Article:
War on poverty drafts college students into the fray Decline in U.S. poverty rates calls for community investment, not a pat on politicians’ backs

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e are college students. We shop at Wal-Mart, Ross, Half-Price Books, Marshalls and, occasionally, even Goodwill. Why? We are poor. Right? Perhaps we are more fortunate than we realize. The United States population RACHEL took notice this month as the HORTON Census Bureau released the news that U.S. poverty rates declined for the first time this decade. The fall from 12.6 percent in 2005 to 12.3 percent in 2006 is three-tenths of a percent, but a decline is still a decline. This translates into approximately 36.5 million people in poverty out of a total U.S. population of 301,139,947. “Well,” you might say to yourself, “that’s awesome!” and continue to move on to your next class. But what does that really mean for you and me? College students are frequently accused of living inside a bubble. We spend most of our time on a campus which functions as a mini-city. There is a convenience shop to serve our Ramen Noodle needs; we have a bookstore to serve our academic, school supply and school spirit needs; the library functions as a study and help center; the cafeteria provides cooking that makes you love your mother more; and there’s a gym to ensure physical fitness. Colleges even have their own government system in place. Why should three-tenths of a percent matter to us? In his 1964 State of the Union Address, President Lyndon B. Johnson formally declared a “war on poverty.” He mobilized the legislature to take immediate action, and this resulted in a variety of programs we see today. Programs such as Medicare, Head Start and the Job Corps were all results of the “war on poverty” tactics enacted by the Johnson Administration. As Johnson wisely noted in his address, however, “poverty is

a national problem, requiring improved national Graham. “It ultimately limits growth for both organization and support. But this attack, to be [the school] and the neighborhood.” effective, must also be organized at the state and In the past, Wesleyan has supported multiple the local levels and must be supported and endeavors to improve the standard of living for directed by state and local efforts.” Fort Worth’s low income neighborhoods. A 1999 Rates and statistics are simply a way in report from the mayor of Fort Worth on the Arts which to measure the success and progress made Council of Fort Worth and Tarrant County in this on-going war. And no matter how many described the important role Texas Wesleyan federal programs exist to alleviate the poverty played in assisting the Arts Council in renovatcondition, the frontlines ing and renting an abandoned buildare ultimately going to ing, which later became the be in our backyard. Eastside Neighborhood Arts Center. The Center for Since its establishment, it has Public Policy Priorities served as a daytime rehearsal space in Austin reported that a for dancers in the TWU school of family of four living in fine arts. At all other times, the cenArlington or Fort Worth ter plays host to countless other would need to earn classes, rehearsals and art performabout $46,000 a year to ances, which benefits the eastside make it without public neighborhood. These classes and assistance. The performances expose children and American Community adults to art and culture that would Survey noted that this otherwise be unaffordable. average family of four Ultimately, the primary issue is living below the poverty meeting the needs of the communiline accounted for about ty as a whole within a set income. 102,846 people in Fort Demosthenes, a notable Courtesy of Google Images Worth alone. So what Athenian statesman of the fourth does this mean for Texas The poor’s low standard of living century, once said that “small can be aided by student efforts. Wesleyan’s backyard? opportunities are often the beginDr. Erika Graham, professor of economics at ning of great enterprises.” The students of Texas Texas Wesleyan, noted that because the neighWesleyan have a small opportunity in their own borhood surrounding the school is low income backyard. Three-tenths of a percent, however “there is absolutely no retail, no place to shop positive, is undoubtedly a small drop in a fairly because…retail looks at income.” large bucket. But when we take seriously the Graham went on to note that while things “war on poverty” and act within our abilities for like coffee shops and bookstores would be of the betterment of the community as a whole, interest to the students, it would serve students perhaps we may make the difference needed to almost exclusively and would not serve to enrich add one more family to the list of those living the neighborhood as a whole. above the poverty threshold in Fort Worth. “In the long-run, Texas Wesleyan forfeits job The effort starts here. opportunities for its students and cannot enrich Rachel Horton is a freshman political science major the neighborhood [by attracting retail],” said and is a contributing writer for The Rambler.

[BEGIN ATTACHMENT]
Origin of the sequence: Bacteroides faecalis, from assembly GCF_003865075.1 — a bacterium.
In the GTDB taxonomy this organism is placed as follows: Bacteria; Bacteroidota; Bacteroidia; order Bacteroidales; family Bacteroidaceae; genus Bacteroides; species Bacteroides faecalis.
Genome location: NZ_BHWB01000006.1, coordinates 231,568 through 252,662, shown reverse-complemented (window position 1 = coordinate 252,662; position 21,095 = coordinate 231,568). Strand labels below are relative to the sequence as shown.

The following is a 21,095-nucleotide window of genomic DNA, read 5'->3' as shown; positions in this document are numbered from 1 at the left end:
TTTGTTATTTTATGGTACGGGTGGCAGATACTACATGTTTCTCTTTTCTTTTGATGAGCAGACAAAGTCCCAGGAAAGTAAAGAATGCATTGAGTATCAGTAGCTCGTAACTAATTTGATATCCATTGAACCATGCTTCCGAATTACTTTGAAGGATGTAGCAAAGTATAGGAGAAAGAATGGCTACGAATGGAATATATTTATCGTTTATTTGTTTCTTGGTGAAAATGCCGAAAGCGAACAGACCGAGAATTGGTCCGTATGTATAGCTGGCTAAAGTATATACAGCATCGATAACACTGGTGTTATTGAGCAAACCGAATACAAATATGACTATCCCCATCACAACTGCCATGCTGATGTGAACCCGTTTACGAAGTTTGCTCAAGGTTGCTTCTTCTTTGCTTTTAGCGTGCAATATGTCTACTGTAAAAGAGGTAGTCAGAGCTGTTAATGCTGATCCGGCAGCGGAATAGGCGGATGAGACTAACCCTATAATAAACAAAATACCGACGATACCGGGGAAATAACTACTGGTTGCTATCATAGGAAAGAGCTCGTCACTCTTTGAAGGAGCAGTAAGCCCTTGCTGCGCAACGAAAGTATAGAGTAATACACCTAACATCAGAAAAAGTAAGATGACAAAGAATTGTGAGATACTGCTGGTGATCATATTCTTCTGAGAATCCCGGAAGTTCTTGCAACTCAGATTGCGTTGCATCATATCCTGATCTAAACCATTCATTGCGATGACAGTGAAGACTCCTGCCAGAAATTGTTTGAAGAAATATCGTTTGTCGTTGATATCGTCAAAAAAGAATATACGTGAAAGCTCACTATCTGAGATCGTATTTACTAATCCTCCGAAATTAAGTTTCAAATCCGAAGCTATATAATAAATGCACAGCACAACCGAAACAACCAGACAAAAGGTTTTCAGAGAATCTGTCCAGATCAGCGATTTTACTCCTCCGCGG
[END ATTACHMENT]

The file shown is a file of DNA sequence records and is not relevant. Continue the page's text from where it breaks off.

Rambler Ratings

The Rambler Founded in 1917 as The Handout Harold G. Jeffcoat, Publisher Kelli Lamers, adviser Zainah Usman, photo editor Jack Walker, sports editor Skyla Claxton, advertising manager

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Opinions expressed in The Rambler are those of the individual author only and do not necessarily reflect the views of the Texas Wesleyan community as a whole. Letters to the editor: The Rambler, a weekly publication, welcomes all letters. All submissions must have a full printed name, phone number and signature; however, confidentiality will be granted if requested. While every consideration is made to publish letters, publication is limited by time and space. The editors reserve the right to edit all submissions for space, grammar, clarity and style. Letters to the editor may be subject to response from editors and students on the opinions page. "We are not afraid to follow the truth...wherever it may lead." -Thomas Jefferson Address all correspondence to: Texas Wesleyan University, The Rambler, 1201 Wesleyan St., Fort Worth, TX 76105. Newsroom: 531-7552 Advertising: 531-7582 Fax: 531-4878 E-mail: twurambler@yahoo.com

Thumbs up to Wesleyan ground maintenance crews for giving our campus a sharp look. Thumbs down to Applebee’s for removing the Apple Chimichanga from their menu. -- Jimmy Juelg

Thumbs down to AMB214 whose screen projector has been broken for months.

Thumbs up to all who participated in rush events.

Corrections Dr. Tim Bruster is not a Wesleyan alumnus. He was identified incorrectly in a Sept. 12th news story. Alpha Kappa was misidentified in a rush event photo Sept. 12. Choral Conductor Dr. Jerry Bierschenk’s name appeared incorrectly in the Sept. 5th issue.

The Rambler regrets these errors.